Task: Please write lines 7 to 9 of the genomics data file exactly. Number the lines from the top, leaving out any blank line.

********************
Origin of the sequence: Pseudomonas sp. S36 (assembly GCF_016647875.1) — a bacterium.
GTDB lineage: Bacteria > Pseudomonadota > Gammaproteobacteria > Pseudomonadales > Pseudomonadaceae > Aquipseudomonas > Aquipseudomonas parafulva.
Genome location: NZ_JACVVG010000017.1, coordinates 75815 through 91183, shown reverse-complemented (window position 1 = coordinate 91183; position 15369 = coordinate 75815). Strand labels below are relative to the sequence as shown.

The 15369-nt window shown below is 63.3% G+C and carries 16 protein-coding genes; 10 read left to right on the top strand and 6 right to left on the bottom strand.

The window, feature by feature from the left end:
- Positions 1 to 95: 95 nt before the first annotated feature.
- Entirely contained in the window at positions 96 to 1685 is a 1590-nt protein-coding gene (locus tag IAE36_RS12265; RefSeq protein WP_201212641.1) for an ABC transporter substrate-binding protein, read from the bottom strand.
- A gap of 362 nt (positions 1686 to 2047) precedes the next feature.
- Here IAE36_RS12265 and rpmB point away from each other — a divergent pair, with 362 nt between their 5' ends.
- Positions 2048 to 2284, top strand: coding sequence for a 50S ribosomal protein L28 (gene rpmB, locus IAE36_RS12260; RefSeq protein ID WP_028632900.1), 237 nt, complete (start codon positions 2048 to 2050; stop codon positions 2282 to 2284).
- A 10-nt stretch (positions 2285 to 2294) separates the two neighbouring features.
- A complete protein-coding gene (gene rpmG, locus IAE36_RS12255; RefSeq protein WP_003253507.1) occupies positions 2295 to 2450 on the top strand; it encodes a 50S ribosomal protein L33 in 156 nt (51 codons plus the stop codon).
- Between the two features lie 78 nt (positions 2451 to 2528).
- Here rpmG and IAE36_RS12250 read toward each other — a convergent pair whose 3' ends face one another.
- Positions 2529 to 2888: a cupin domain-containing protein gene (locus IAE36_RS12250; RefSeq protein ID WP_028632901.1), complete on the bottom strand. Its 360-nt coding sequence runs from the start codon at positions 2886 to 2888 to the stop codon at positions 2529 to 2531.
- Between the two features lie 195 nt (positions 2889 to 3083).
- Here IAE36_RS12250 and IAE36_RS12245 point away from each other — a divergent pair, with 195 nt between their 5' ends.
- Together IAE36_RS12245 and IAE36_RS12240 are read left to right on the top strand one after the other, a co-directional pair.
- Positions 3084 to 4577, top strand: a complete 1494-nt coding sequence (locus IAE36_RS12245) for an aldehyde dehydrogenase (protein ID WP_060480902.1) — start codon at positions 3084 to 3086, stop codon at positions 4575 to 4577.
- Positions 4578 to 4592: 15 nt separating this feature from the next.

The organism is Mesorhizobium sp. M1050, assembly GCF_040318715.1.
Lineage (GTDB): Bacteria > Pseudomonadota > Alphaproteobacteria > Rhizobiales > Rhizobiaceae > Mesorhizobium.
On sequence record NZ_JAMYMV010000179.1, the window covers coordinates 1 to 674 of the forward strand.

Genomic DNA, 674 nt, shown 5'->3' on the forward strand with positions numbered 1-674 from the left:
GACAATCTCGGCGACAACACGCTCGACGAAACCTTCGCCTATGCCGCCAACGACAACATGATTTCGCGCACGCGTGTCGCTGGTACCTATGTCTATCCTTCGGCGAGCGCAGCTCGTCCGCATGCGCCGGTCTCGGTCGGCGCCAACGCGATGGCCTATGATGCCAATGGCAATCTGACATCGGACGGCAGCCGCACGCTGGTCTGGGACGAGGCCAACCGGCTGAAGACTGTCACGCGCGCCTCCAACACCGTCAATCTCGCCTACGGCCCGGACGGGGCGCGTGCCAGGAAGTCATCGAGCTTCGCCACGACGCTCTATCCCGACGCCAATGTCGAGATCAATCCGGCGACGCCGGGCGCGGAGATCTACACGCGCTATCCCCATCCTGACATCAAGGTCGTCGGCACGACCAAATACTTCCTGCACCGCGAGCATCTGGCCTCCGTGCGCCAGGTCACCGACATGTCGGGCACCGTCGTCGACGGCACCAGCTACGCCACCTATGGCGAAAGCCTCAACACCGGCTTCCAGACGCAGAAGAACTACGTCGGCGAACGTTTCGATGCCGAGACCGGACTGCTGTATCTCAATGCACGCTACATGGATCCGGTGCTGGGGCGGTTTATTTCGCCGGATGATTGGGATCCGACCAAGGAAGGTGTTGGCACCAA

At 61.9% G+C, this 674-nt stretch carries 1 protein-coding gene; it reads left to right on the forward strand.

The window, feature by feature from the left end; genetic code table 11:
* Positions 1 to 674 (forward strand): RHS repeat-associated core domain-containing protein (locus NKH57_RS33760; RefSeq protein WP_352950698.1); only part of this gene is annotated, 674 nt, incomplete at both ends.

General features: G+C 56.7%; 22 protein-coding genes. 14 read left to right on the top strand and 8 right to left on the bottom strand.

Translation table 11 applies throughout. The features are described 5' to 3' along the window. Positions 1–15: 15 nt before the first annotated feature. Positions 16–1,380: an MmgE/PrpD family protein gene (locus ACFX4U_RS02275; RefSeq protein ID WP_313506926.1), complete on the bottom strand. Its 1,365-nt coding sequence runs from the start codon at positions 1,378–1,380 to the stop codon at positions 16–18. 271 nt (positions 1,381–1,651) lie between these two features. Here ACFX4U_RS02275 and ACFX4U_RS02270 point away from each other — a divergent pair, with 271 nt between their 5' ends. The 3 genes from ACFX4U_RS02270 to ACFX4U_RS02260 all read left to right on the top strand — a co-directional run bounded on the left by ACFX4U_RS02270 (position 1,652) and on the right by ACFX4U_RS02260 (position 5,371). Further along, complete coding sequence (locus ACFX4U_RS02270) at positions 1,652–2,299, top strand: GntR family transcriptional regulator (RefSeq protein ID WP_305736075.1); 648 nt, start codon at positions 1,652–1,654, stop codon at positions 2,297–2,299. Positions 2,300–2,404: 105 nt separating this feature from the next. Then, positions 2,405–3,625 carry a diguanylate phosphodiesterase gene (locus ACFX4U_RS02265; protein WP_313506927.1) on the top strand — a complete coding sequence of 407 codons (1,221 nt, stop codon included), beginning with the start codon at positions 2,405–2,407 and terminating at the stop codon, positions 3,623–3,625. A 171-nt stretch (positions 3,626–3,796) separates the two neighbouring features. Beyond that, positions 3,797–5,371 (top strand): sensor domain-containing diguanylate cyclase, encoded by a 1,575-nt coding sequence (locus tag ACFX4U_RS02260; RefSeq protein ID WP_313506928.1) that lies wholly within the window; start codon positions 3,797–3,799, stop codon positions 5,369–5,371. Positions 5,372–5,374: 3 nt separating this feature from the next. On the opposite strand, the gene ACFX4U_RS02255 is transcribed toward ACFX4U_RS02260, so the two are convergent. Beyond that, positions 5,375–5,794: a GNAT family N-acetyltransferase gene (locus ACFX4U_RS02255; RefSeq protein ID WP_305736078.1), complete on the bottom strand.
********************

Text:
- Entirely contained in the window at positions 96 to 1685 is a 1590-nt protein-coding gene (locus tag IAE36_RS12265; RefSeq protein WP_201212641.1) for an ABC transporter substrate-binding protein, read from the bottom strand.
- A gap of 362 nt (positions 1686 to 2047) precedes the next feature.
- Here IAE36_RS12265 and rpmB point away from each other — a divergent pair, with 362 nt between their 5' ends.